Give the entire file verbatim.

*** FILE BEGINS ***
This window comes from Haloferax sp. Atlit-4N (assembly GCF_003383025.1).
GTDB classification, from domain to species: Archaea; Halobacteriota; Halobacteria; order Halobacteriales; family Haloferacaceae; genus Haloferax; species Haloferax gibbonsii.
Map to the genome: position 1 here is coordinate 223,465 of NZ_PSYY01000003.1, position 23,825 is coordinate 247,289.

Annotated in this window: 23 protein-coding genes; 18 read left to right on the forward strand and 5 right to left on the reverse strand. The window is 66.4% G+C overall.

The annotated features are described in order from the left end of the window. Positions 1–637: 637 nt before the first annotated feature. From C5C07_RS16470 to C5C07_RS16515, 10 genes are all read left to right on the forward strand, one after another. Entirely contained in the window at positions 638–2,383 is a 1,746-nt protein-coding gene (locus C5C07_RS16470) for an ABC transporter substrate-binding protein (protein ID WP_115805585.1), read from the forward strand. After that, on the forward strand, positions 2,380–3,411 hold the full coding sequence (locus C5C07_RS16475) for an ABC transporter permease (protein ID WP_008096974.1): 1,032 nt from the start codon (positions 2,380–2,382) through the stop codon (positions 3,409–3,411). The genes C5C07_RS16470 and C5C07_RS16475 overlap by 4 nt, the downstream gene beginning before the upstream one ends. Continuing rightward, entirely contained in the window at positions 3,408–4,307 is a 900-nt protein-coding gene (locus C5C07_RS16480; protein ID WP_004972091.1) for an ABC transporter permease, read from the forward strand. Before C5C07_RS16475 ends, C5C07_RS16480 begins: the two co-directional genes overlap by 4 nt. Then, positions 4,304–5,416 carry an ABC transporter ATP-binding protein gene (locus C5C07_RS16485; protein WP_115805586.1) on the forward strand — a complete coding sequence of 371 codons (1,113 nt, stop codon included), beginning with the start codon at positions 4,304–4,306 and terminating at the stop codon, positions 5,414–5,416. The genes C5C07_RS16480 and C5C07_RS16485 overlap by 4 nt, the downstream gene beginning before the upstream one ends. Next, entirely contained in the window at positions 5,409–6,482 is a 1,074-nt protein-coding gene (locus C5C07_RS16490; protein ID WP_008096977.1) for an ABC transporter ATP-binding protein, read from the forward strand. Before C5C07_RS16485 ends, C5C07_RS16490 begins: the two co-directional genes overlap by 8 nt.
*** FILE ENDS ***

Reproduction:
This window comes from Haloferax sp. Atlit-4N (assembly GCF_003383025.1).
GTDB classification, from domain to species: Archaea; Halobacteriota; Halobacteria; order Halobacteriales; family Haloferacaceae; genus Haloferax; species Haloferax gibbonsii.
Map to the genome: position 1 here is coordinate 223,465 of NZ_PSYY01000003.1, position 23,825 is coordinate 247,289.

Annotated in this window: 23 protein-coding genes; 18 read left to right on the forward strand and 5 right to left on the reverse strand. The window is 66.4% G+C overall.

The annotated features are described in order from the left end of the window. Positions 1–637: 637 nt before the first annotated feature. From C5C07_RS16470 to C5C07_RS16515, 10 genes are all read left to right on the forward strand, one after another. Entirely contained in the window at positions 638–2,383 is a 1,746-nt protein-coding gene (locus C5C07_RS16470) for an ABC transporter substrate-binding protein (protein ID WP_115805585.1), read from the forward strand. After that, on the forward strand, positions 2,380–3,411 hold the full coding sequence (locus C5C07_RS16475) for an ABC transporter permease (protein ID WP_008096974.1): 1,032 nt from the start codon (positions 2,380–2,382) through the stop codon (positions 3,409–3,411). The genes C5C07_RS16470 and C5C07_RS16475 overlap by 4 nt, the downstream gene beginning before the upstream one ends. Continuing rightward, entirely contained in the window at positions 3,408–4,307 is a 900-nt protein-coding gene (locus C5C07_RS16480; protein ID WP_004972091.1) for an ABC transporter permease, read from the forward strand. Before C5C07_RS16475 ends, C5C07_RS16480 begins: the two co-directional genes overlap by 4 nt. Then, positions 4,304–5,416 carry an ABC transporter ATP-binding protein gene (locus C5C07_RS16485; protein WP_115805586.1) on the forward strand — a complete coding sequence of 371 codons (1,113 nt, stop codon included), beginning with the start codon at positions 4,304–4,306 and terminating at the stop codon, positions 5,414–5,416. The genes C5C07_RS16480 and C5C07_RS16485 overlap by 4 nt, the downstream gene beginning before the upstream one ends. Next, entirely contained in the window at positions 5,409–6,482 is a 1,074-nt protein-coding gene (locus C5C07_RS16490; protein ID WP_008096977.1) for an ABC transporter ATP-binding protein, read from the forward strand. Before C5C07_RS16485 ends, C5C07_RS16490 begins: the two co-directional genes overlap by 8 nt.